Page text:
1 Ferris University (JAPAN)
2 International Christian University (JAPAN)
About this paper:
Appears in: INTED2012 Proceedings
Publication year: 2012
Pages: 1953-1961
ISBN: 978-84-615-5563-5
ISSN: 2340-1079
Conference name: 6th International Technology, Education and Development Conference
Dates: 5-7 March, 2012
Location: Valencia, Spain
Among various psychological factors in the field of second language acquisition and foreign language education research, language anxiety has often been regarded as a negative counterpart of language learning motivation and self-confidence (Horwitz et al., 1986; MacIntyre & Gardner, 1989; Young, 1991). While research has shown the potentially harmful impact of anxiety on language learners, including both loss of motivation and reduced effectiveness of learning, the actual process of how learners manage their own emotional complexities while maintaining their motivational drive has not been fully explored or described yet.

Meanwhile, university learners in non-Anglophone countries around the world are facing increasingly high levels of pressure to develop English as a foreign language (EFL) proficiency for engagement in international professional activities after graduation. In this context, the authors believe the issue of language learning anxiety must be understood and addressed more carefully, especially by instructors and administrators who are native speakers of English and who may never have experienced the psychological pressure of being forced to develop proficiency in a foreign language to a professional level.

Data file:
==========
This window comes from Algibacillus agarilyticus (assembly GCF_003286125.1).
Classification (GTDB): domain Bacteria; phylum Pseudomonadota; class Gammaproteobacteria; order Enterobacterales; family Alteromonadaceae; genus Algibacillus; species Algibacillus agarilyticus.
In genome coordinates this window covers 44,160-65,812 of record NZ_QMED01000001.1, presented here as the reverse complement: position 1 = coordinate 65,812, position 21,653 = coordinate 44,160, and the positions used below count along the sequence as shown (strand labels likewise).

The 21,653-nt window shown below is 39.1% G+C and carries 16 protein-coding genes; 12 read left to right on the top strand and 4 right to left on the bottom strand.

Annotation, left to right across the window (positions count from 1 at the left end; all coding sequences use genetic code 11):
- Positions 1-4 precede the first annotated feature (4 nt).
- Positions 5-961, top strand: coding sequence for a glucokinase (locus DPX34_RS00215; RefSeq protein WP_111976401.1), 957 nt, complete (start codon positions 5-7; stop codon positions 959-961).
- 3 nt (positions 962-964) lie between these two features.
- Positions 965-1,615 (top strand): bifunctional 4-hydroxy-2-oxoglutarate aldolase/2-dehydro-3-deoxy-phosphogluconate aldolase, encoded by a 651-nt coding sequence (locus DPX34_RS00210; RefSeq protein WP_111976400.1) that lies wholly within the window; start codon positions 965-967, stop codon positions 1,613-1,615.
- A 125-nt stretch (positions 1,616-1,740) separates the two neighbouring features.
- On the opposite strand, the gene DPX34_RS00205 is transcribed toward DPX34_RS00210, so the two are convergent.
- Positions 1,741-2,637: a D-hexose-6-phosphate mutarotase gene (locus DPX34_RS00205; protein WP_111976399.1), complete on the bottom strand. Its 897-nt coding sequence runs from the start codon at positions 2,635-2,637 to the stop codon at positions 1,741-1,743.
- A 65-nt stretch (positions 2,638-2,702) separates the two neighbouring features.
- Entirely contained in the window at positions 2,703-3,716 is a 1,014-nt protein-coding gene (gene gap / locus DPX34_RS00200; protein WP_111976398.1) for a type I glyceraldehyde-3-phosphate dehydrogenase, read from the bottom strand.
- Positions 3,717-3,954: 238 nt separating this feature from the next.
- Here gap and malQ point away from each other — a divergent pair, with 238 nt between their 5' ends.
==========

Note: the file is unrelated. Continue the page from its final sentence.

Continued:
Based on qualitative analysis of in-depth interviews with 10 Japanese learners of EFL at universities in Japan, the presenters will 1) describe what types of emotional difficulties these EFL learners encounter inside and outside the classroom, and 2) discuss how teachers and administrators in language programs can more effectively support these learners to manage and overcome their anxiety.

All interviews were conducted in Japanese, the first language of the interviewees. The data from the interviews of 60-90 minutes were transcribed and analyzed to extract the primary themes and insights. In terms of the main sources of anxiety as EFL learners, some of the most notable items that emerged were:
1) fear of standing out or being seen as better than others;
2) fear of loss of face in front of semi-familiar classmates;
3) self-resentment due to a lack of one’s own effort,
4) fear of future expectations or pressure from society, and
5) fear that the current learning may be a waste of one’s effort.

While other typical factors of language anxiety such as public speaking were also mentioned, the paper and presentation will focus on describing the above findings that have not been described by other studies of learner anxiety. A number of telling quotes and episodes from the interviews will be introduced, and implications for pedagogy and further research will be discussed.
Learner Development, Psychology of Learning, Foreign Language, Second Language Acquisition, Japan, Qualitative Research, Interview-Based Research.